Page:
Distributed training is the de facto standard to scale up the training of Deep Neural Networks (DNNs) with multiple GPUs. The performance bottleneck of distributed training lies in communications for gradient synchronization. Recently, practitioners have observed sparsity in gradient tensors, suggesting the potential to reduce the traffic volume in communication and improve end-to-end training efficiency. Yet, the optimal communication scheme to fully leverage sparsity is still missing. This paper aims to address this gap. We first analyze the characteristics of sparse tensors in popular DNN models to understand the fundamentals of sparsity. We then systematically explore the design space of communication schemes for sparse tensors and find the optimal one. % We then find the optimal scheme based on the characteristics by systematically exploring the design space. We also develop a gradient synchronization system called Zen that approximately realizes it for sparse tensors. We demonstrate that Zen can achieve up to 5.09x speedup in communication time and up to 2.48x speedup in training throughput compared to the state-of-the-art methods.

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Zichang Liu, Aditya Desai, Fangshuo Liao, Weitao Wang, Victor Xie, Zhaozhuo Xu, Anastasios Kyrillidis, Anshumali Shrivastava

Large language models(LLMs) have sparked a new wave of exciting AI applications. Hosting these models at scale requires significant memory resources. One crucial memory bottleneck for the deployment stems from the context window. It is commonly recognized that model weights are memory hungry; however, the size of key-value embedding stored during the generation process (KV cache) can easily surpass the model size. The enormous size of the KV cache puts constraints on the inference batch size, which is crucial for high throughput inference workload. Inspired by an interesting observation of the attention scores, we hypothesize the persistence of importance: only pivotal tokens, which had a substantial influence at one step, will significantly influence future generations. Based on our empirical verification and theoretical analysis around this hypothesis, we propose Scissorhands, a system that maintains the memory usage of the KV cache at a fixed budget without finetuning the model. In essence, Scissorhands manages the KV cache by storing the pivotal tokens with a higher probability. We validate that Scissorhands reduces the inference memory usage of the KV cache by up to 5X without compromising model quality. We further demonstrate that Scissorhands can be combined with 4-bit quantization, traditionally used to compress model weights, to achieve up to 20X compression.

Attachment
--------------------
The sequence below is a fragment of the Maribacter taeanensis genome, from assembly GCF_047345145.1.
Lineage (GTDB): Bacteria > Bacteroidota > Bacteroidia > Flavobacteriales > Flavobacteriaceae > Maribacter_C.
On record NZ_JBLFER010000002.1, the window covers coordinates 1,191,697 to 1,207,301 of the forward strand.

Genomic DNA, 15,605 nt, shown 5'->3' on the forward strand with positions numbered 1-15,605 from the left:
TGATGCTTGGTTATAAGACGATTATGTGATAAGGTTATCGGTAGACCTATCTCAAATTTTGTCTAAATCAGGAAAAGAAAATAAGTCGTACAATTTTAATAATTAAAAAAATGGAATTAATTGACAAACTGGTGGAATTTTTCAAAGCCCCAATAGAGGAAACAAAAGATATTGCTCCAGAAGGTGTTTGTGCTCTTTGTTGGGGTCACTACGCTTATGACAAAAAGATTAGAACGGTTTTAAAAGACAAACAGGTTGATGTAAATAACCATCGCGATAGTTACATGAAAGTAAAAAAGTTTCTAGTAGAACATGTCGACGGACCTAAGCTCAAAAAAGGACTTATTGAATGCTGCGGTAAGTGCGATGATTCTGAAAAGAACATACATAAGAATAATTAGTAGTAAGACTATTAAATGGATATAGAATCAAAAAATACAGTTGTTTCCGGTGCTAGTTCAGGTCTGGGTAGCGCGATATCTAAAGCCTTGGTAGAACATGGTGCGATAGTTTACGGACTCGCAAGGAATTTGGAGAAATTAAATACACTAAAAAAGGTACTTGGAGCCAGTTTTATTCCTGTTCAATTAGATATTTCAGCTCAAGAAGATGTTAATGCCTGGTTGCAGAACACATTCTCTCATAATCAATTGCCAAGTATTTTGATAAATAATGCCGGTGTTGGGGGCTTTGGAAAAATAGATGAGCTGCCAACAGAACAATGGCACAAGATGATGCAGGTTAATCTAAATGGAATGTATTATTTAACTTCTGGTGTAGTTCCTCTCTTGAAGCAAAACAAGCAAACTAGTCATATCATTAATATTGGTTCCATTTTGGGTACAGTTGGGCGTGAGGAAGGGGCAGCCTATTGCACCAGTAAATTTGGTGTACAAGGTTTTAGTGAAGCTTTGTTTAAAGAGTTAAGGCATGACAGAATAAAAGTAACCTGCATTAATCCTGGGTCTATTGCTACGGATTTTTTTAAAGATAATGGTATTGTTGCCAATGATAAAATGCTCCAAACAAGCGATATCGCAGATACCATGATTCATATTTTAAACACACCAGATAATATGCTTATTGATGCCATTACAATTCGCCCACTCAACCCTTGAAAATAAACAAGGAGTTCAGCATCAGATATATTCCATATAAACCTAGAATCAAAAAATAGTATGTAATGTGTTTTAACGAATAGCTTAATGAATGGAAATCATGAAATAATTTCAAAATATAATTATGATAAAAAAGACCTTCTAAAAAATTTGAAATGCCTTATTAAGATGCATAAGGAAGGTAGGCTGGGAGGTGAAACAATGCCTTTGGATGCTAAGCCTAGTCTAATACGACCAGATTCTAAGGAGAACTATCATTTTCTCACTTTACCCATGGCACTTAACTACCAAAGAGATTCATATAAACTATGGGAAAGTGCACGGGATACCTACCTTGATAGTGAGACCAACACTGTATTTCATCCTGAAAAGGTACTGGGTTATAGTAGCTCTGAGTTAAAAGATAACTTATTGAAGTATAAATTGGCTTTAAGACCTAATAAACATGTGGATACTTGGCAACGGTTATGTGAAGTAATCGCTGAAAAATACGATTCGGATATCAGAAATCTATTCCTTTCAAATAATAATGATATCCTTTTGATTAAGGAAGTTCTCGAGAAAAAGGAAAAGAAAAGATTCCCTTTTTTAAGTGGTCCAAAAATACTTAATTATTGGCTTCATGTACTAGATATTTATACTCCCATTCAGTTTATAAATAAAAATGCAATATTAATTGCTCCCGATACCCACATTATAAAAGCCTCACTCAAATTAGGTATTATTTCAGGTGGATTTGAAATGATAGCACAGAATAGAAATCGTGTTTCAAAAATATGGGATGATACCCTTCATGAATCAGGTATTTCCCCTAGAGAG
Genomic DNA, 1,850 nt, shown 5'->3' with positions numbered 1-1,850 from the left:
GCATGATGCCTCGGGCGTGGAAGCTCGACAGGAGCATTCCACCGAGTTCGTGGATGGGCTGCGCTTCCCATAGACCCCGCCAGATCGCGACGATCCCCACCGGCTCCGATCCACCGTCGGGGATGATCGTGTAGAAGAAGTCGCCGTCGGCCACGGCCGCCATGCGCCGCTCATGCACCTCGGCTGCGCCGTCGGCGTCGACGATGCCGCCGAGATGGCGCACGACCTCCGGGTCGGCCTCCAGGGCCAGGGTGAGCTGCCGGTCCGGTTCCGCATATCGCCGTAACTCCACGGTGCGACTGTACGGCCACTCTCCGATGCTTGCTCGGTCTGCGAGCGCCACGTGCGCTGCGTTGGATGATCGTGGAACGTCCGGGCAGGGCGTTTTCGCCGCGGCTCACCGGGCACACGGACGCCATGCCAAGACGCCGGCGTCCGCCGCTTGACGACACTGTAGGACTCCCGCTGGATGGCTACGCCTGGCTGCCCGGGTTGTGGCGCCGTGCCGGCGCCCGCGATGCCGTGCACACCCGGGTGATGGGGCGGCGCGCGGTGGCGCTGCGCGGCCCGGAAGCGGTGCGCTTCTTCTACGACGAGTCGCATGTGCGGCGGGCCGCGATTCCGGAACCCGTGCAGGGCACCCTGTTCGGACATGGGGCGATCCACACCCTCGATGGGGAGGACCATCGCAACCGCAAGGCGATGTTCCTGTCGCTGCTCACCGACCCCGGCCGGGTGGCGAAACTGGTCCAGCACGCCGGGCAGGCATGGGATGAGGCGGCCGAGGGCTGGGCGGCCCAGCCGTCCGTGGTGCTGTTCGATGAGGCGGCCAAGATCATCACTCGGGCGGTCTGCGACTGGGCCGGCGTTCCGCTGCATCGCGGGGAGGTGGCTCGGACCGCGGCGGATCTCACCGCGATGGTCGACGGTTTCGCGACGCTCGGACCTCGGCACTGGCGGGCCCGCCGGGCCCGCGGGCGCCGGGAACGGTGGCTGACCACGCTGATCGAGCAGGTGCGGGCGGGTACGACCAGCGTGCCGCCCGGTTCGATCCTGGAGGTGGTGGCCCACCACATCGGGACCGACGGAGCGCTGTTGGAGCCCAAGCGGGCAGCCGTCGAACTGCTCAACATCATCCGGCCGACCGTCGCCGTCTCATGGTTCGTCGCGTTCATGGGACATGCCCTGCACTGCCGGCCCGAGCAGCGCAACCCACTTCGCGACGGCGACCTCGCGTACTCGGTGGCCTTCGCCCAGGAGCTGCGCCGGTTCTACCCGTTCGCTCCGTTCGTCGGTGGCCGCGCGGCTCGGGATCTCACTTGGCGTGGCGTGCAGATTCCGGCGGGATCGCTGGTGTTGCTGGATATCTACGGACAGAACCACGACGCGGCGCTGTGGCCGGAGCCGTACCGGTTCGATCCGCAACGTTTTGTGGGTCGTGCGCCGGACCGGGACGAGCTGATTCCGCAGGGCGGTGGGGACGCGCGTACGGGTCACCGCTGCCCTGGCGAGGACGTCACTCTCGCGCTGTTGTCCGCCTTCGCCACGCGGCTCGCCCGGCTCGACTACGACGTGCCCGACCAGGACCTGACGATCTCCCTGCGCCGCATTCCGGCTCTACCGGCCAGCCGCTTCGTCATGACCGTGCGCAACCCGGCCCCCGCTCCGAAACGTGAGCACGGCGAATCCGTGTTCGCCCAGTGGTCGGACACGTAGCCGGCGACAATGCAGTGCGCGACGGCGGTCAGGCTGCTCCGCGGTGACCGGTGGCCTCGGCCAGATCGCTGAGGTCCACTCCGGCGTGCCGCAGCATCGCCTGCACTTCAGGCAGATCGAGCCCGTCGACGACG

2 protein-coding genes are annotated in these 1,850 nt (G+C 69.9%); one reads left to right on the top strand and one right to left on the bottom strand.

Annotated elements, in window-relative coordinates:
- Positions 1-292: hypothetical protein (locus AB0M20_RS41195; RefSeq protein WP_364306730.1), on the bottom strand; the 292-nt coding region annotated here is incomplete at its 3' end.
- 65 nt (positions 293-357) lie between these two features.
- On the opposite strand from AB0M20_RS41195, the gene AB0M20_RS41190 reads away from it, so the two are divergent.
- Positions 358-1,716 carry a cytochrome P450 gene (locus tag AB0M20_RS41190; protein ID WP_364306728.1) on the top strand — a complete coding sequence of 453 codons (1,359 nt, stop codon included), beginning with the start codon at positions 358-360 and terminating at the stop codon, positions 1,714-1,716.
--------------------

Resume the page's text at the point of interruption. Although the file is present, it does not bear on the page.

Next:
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Zirui Liu, Guanchu Wang, Shaochen Zhong, Zhaozhuo Xu, Daochen Zha, Ruixiang Tang, Zhimeng Jiang, Kaixiong Zhou, Vipin Chaudhary, Shuai Xu, Xia Hu

With the rapid growth in model size, fine-tuning the large pre-trained language model has become increasingly difficult due to its extensive memory usage. Previous works usually focus on reducing the number of trainable parameters in the network. While the model parameters do contribute to memory usage, the primary memory bottleneck during training arises from storing feature maps, also known as activations, as they are crucial for gradient calculation. Notably, neural networks are usually trained using stochastic gradient descent. We argue that in stochastic optimization, models can handle noisy gradients as long as the gradient estimator is unbiased with reasonable variance. Following this motivation, we propose a new family of unbiased estimators called WTA-CRS, for matrix production with reduced variance, which only requires storing the sub-sampled activations for calculating the gradient. Our work provides both theoretical and experimental evidence that, in the context of tuning transformers, our proposed estimators exhibit lower variance compared to existing ones. By replacing the linear operation with our approximated one in transformers, we can achieve up to 2.7$\times$ peak memory reduction with almost no accuracy drop and enables up to $6.4\times$ larger batch size. Under the same hardware, WTA-CRS enables better down-streaming task performance by applying larger models and/or faster training speed with larger batch sizes.

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Zhaozhuo Xu, Zirui Liu, Beidi Chen, Yuxin Tang, Jue Wang, Kaixiong Zhou, Xia Hu, Anshumali Shrivastava